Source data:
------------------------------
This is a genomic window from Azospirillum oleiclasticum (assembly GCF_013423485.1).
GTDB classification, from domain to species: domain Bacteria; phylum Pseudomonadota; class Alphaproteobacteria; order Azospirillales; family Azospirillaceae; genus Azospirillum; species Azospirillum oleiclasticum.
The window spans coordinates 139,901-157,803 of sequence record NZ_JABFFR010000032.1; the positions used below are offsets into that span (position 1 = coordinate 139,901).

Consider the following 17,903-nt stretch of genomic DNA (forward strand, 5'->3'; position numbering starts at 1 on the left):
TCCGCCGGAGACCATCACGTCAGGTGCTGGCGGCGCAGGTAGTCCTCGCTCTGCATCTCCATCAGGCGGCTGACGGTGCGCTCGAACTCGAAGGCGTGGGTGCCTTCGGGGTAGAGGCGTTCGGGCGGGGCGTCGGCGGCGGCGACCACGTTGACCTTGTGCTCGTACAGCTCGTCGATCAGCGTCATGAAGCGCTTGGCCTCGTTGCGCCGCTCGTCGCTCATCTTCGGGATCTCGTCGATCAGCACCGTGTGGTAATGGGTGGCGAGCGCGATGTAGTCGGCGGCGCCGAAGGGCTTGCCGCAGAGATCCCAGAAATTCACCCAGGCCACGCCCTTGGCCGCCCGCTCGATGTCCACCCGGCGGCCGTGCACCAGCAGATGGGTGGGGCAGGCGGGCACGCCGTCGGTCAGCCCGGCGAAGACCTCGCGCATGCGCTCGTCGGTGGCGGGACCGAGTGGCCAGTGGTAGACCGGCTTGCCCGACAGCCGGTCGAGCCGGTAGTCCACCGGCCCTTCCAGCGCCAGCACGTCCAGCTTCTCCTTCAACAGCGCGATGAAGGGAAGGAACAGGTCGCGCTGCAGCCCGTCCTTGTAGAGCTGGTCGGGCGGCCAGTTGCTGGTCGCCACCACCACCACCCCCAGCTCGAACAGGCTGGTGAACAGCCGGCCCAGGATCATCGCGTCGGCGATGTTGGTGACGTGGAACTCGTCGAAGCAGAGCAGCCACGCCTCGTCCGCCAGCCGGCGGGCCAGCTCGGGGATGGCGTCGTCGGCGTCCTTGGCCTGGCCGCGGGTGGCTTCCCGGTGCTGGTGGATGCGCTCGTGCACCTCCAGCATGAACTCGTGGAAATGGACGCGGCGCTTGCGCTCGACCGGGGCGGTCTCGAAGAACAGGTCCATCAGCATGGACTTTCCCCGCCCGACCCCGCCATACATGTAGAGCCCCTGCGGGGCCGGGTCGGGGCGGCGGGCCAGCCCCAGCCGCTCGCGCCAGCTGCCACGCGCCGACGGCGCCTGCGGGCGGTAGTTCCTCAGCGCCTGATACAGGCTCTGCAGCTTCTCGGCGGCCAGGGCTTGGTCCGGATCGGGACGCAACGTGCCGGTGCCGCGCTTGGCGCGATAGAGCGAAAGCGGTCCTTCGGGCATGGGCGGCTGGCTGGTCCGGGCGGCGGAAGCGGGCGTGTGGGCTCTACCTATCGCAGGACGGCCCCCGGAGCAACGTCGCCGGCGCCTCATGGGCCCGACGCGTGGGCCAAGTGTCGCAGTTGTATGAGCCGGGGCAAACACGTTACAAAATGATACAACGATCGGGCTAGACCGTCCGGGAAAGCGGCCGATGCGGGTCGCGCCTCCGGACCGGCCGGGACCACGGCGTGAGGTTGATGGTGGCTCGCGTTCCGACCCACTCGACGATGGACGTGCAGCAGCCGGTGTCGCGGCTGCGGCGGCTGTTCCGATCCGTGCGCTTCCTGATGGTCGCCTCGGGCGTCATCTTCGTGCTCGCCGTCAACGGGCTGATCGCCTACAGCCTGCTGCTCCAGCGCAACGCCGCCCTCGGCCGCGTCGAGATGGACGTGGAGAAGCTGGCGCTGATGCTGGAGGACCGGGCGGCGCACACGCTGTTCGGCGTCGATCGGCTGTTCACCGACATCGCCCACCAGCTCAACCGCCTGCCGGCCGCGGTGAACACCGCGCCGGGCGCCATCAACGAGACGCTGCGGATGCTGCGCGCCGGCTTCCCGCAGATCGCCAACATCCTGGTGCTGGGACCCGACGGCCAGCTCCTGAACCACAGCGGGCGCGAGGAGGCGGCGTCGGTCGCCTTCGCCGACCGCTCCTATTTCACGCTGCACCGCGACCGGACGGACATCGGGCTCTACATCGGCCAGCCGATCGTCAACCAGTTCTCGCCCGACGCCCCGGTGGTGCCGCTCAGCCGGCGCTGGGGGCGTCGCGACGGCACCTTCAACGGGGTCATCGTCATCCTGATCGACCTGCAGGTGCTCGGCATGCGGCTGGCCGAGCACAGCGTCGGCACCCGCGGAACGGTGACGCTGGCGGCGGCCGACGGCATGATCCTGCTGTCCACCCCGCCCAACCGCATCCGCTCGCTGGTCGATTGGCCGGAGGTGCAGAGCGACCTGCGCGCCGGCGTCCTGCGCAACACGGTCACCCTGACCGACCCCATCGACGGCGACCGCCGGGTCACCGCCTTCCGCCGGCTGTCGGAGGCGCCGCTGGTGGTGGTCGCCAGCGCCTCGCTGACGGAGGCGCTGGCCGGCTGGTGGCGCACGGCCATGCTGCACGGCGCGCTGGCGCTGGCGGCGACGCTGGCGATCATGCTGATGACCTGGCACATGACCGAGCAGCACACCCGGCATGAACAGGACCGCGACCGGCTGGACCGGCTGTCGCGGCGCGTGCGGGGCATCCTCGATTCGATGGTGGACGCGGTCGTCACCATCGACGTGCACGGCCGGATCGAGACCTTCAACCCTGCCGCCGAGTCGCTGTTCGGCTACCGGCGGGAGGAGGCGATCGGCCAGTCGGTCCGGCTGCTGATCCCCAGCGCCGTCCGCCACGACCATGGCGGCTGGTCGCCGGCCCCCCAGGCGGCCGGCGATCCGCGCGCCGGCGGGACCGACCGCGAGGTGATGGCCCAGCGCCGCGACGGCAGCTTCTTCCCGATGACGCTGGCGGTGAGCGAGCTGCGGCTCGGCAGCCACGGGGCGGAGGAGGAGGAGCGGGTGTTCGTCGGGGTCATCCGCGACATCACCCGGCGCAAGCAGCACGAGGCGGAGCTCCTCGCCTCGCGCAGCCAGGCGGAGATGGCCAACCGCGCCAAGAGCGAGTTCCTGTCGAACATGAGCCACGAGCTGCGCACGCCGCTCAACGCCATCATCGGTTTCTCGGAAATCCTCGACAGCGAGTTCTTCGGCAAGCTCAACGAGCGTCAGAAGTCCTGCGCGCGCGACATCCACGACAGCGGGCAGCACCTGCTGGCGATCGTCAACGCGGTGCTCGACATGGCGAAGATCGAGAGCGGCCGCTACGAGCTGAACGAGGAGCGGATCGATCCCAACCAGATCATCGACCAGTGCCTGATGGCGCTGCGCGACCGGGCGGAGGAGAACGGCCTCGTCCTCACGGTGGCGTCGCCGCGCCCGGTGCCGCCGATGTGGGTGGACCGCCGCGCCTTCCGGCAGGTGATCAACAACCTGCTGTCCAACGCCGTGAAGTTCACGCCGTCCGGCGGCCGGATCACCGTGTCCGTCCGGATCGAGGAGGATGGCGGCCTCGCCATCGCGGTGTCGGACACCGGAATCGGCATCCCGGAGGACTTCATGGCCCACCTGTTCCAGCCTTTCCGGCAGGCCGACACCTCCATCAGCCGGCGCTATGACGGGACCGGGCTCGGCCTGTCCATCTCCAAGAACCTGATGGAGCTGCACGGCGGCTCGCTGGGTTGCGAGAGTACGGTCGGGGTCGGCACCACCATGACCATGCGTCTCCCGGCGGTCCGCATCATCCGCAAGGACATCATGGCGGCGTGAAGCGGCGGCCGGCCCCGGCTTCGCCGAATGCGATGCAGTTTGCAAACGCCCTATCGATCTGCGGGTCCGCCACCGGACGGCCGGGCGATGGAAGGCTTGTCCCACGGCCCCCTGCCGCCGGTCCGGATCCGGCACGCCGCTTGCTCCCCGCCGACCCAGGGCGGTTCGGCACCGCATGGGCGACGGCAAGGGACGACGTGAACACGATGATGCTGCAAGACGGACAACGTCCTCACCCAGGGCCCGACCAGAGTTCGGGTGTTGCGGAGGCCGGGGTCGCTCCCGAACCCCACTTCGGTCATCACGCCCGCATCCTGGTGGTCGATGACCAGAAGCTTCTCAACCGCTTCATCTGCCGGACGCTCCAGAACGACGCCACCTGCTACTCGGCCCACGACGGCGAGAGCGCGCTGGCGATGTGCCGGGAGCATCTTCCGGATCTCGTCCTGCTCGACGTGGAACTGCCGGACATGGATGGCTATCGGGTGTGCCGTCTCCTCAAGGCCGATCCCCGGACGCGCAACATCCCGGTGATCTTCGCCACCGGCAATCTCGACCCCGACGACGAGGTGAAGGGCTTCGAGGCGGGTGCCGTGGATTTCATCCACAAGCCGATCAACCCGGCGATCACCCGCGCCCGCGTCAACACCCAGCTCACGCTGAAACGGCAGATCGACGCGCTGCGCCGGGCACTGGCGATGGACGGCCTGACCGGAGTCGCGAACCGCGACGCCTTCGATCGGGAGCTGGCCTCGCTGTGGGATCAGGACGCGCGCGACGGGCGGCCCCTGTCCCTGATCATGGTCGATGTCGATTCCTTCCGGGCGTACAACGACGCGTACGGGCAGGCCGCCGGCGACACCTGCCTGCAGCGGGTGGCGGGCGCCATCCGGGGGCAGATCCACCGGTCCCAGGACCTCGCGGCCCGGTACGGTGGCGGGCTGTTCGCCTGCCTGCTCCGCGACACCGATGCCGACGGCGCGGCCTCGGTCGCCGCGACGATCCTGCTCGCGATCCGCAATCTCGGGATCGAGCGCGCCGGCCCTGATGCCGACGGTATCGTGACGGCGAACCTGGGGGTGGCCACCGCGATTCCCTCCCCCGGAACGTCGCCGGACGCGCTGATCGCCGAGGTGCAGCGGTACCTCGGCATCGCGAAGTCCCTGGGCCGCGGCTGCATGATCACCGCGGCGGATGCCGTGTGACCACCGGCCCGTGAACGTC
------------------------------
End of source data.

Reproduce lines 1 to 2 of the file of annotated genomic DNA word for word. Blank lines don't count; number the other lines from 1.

This is a genomic window from Azospirillum oleiclasticum (assembly GCF_013423485.1).
GTDB classification, from domain to species: domain Bacteria; phylum Pseudomonadota; class Alphaproteobacteria; order Azospirillales; family Azospirillaceae; genus Azospirillum; species Azospirillum oleiclasticum.